CAIRO (Reuters) - Egyptians demonstrated throughout the night in Cairo’s central Tahrir Square and other cities, enraged that a court had spared deposed leader Hosni Mubarak his life over the killing of protesters in the uprising that ended his three-decade rule.
Many wanted death for Mubarak, who was handed a life prison sentence on Saturday.
They saw the sentence and the acquittal of senior police officers as proof that the old regime still wields influence and feared Mubarak could now be acquitted on appeal.
Some demanded that the country’s presidential election be cancelled.
Thousands of people poured onto the streets on Saturday after the verdict. By Sunday morning, a few hundred were still gathered in Tahrir Square — focal point of the January 2011 uprising that brought down the longtime U.S. ally - and said they would stay until those killed in the uprising were avenged.
“This was not a fair verdict and there is mass rejection of the judge’s ruling,” said one protester, Amr Magdy. “Tahrir will fill up again with protesters. In Egypt the only way you can get any justice is by protesting because all the institutions are still controlled by Mubarak figures.”
The long-awaited Mubarak verdict deepened fear among many pro-democracy campaigners that recent developments are reversing Egypt’s emergence from decades of autocratic rule.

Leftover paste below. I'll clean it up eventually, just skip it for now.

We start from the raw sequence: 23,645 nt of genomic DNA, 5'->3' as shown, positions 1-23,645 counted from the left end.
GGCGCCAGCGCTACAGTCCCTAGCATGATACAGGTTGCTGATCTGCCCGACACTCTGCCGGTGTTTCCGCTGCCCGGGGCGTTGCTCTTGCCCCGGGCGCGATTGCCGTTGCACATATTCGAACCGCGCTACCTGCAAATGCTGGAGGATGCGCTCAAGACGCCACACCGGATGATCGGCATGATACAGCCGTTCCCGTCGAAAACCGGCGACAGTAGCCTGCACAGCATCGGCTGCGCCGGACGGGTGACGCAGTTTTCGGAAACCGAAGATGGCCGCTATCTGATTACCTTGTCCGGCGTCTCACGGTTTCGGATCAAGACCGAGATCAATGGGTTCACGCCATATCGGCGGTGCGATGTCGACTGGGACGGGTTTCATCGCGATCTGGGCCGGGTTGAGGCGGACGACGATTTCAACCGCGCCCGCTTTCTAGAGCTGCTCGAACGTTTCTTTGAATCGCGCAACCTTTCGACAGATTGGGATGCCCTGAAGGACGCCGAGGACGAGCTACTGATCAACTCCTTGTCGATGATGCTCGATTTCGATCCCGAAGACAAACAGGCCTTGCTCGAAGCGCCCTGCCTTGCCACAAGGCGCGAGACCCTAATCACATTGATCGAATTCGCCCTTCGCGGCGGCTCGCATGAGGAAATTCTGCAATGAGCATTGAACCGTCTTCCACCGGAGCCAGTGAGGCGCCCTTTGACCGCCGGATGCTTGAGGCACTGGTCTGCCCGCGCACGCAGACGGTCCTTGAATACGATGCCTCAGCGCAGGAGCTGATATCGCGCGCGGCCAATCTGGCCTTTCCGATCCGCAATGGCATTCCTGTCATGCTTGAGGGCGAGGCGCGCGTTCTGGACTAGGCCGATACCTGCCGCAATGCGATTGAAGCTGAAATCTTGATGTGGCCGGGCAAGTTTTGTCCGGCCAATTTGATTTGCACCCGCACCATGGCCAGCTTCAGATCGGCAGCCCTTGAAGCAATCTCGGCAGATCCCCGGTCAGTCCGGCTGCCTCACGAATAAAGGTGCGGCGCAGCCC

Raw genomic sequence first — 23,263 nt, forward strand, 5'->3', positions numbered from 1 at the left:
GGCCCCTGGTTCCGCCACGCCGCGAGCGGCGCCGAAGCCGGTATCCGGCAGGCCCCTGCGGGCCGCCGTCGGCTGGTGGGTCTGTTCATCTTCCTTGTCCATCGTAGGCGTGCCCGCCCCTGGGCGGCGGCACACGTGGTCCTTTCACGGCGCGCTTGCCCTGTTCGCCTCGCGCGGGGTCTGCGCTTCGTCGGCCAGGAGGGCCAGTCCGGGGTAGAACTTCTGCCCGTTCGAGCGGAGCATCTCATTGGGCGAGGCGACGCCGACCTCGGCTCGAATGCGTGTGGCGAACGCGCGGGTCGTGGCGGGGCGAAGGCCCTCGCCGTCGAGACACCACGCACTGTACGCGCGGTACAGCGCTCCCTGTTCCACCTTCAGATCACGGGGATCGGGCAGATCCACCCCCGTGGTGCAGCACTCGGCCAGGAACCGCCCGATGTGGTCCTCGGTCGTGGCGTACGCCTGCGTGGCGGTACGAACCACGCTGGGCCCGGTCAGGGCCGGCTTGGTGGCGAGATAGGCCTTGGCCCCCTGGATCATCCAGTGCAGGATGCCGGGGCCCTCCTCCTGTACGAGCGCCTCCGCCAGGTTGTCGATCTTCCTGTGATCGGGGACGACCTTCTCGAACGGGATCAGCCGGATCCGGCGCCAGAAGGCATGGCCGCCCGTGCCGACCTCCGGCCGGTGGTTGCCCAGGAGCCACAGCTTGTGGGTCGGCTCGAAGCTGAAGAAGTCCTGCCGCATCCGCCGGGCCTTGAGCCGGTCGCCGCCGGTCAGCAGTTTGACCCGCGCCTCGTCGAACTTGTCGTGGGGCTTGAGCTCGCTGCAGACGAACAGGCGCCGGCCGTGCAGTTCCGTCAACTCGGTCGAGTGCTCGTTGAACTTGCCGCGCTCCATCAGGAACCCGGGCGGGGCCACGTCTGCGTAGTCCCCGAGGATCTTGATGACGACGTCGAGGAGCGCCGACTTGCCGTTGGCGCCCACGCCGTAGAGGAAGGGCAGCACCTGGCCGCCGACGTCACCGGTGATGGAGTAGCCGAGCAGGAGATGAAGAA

Many of the young liberal and left-wing revolutionaries who began the uprising were dismayed when their own candidates lost the first round of the presidential election last month.
The vote is seen as the last step in a transition from military rule to civilian government.
A run-off on June 16 and 17 will pit Mubarak’s last prime minister Ahmed Shafiq, who holds Mubarak as a role model, against the candidate of the socially conservative Muslim Brotherhood, Mohamed Mursi.
Dozens of young men ransacked Shafiq’s campaign office in Fayoum south of Cairo overnight, the second such attack in recent days, state news website al-Ahram reported. A Shafiq campaigner in Cairo said he was not aware of the attack.
Footage posted on Al-Ahram’s website showed youths destroying and burning Shafiq’s pictures and banners and others chanting: “Fayoum says Ahmed Shafiq is feloul,” an Arabic word used to refer to remnants of the Mubarak era.
Leftist Hamdeen Sabahy, who failed to progress to the election run-off, joined thousands of protesters in Tahrir late on Saturday. The Brotherhood’s Mursi also toured the square.
“We are in disbelief that either Shafiq or Mursi could be president,” said Ahmed Abdulla, 21, one of hundreds of hard-core football fans who have taken part in sporadic street protests since Mubarak was toppled.
Mursi, who has been struggling to rally the support of candidates defeated in the first-round vote, met with Sabahy and another defeated candidate, Islamist Abdel Moneim Abol Fotouh, late on Saturday for a closed-door meeting, according to people who attended the gathering.
“The situation now is deadlocked but one scenario would be to stop the second round from happening,” said a political activist who witnessed the meeting.
“We plan to call for marches on Monday, Wednesday and a big million-man march on Friday,” the activist said.
Additional reporting by Omar Fahmy, Yasmine Saleh and Mohamed Abdallah; Writing by Tom Pfeiffer; Editing by Angus MacSwan